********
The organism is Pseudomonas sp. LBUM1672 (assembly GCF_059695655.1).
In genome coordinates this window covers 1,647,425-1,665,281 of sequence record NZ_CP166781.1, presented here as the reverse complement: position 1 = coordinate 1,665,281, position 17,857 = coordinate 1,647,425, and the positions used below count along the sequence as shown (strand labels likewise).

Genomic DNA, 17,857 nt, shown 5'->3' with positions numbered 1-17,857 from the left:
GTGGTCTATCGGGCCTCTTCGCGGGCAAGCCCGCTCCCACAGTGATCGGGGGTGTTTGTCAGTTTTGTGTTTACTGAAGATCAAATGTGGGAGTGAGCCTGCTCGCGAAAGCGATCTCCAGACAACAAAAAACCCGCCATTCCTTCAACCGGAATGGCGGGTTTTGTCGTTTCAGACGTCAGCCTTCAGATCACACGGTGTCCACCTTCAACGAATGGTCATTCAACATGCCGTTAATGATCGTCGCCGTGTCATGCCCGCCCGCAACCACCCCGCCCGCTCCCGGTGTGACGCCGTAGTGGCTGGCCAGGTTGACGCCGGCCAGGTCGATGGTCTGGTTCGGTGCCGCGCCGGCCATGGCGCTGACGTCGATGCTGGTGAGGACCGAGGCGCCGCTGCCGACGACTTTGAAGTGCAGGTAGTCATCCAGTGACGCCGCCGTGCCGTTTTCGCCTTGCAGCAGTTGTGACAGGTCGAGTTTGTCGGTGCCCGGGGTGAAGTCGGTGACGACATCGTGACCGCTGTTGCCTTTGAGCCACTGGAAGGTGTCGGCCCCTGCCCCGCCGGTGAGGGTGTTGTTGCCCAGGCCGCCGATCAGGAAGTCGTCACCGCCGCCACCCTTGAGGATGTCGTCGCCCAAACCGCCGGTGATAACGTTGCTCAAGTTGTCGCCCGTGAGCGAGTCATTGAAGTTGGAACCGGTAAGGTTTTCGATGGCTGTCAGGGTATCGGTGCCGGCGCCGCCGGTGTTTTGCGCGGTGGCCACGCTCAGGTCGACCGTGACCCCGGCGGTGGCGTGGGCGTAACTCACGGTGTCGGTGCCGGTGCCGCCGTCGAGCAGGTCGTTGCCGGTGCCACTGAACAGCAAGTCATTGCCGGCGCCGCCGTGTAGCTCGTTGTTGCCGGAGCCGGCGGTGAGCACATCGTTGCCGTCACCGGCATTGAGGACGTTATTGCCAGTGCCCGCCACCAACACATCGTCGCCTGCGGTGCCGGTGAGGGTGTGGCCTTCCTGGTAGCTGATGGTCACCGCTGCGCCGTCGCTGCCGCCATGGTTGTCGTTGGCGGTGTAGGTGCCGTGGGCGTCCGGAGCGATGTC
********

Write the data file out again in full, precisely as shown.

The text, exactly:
The organism is Pseudomonas sp. LBUM1672 (assembly GCF_059695655.1).
In genome coordinates this window covers 1,647,425-1,665,281 of sequence record NZ_CP166781.1, presented here as the reverse complement: position 1 = coordinate 1,665,281, position 17,857 = coordinate 1,647,425, and the positions used below count along the sequence as shown (strand labels likewise).

Genomic DNA, 17,857 nt, shown 5'->3' with positions numbered 1-17,857 from the left:
GTGGTCTATCGGGCCTCTTCGCGGGCAAGCCCGCTCCCACAGTGATCGGGGGTGTTTGTCAGTTTTGTGTTTACTGAAGATCAAATGTGGGAGTGAGCCTGCTCGCGAAAGCGATCTCCAGACAACAAAAAACCCGCCATTCCTTCAACCGGAATGGCGGGTTTTGTCGTTTCAGACGTCAGCCTTCAGATCACACGGTGTCCACCTTCAACGAATGGTCATTCAACATGCCGTTAATGATCGTCGCCGTGTCATGCCCGCCCGCAACCACCCCGCCCGCTCCCGGTGTGACGCCGTAGTGGCTGGCCAGGTTGACGCCGGCCAGGTCGATGGTCTGGTTCGGTGCCGCGCCGGCCATGGCGCTGACGTCGATGCTGGTGAGGACCGAGGCGCCGCTGCCGACGACTTTGAAGTGCAGGTAGTCATCCAGTGACGCCGCCGTGCCGTTTTCGCCTTGCAGCAGTTGTGACAGGTCGAGTTTGTCGGTGCCCGGGGTGAAGTCGGTGACGACATCGTGACCGCTGTTGCCTTTGAGCCACTGGAAGGTGTCGGCCCCTGCCCCGCCGGTGAGGGTGTTGTTGCCCAGGCCGCCGATCAGGAAGTCGTCACCGCCGCCACCCTTGAGGATGTCGTCGCCCAAACCGCCGGTGATAACGTTGCTCAAGTTGTCGCCCGTGAGCGAGTCATTGAAGTTGGAACCGGTAAGGTTTTCGATGGCTGTCAGGGTATCGGTGCCGGCGCCGCCGGTGTTTTGCGCGGTGGCCACGCTCAGGTCGACCGTGACCCCGGCGGTGGCGTGGGCGTAACTCACGGTGTCGGTGCCGGTGCCGCCGTCGAGCAGGTCGTTGCCGGTGCCACTGAACAGCAAGTCATTGCCGGCGCCGCCGTGTAGCTCGTTGTTGCCGGAGCCGGCGGTGAGCACATCGTTGCCGTCACCGGCATTGAGGACGTTATTGCCAGTGCCCGCCACCAACACATCGTCGCCTGCGGTGCCGGTGAGGGTGTGGCCTTCCTGGTAGCTGATGGTCACCGCTGCGCCGTCGCTGCCGCCATGGTTGTCGTTGGCGGTGTAGGTGCCGTGGGCGTCCGGAGCGATGTC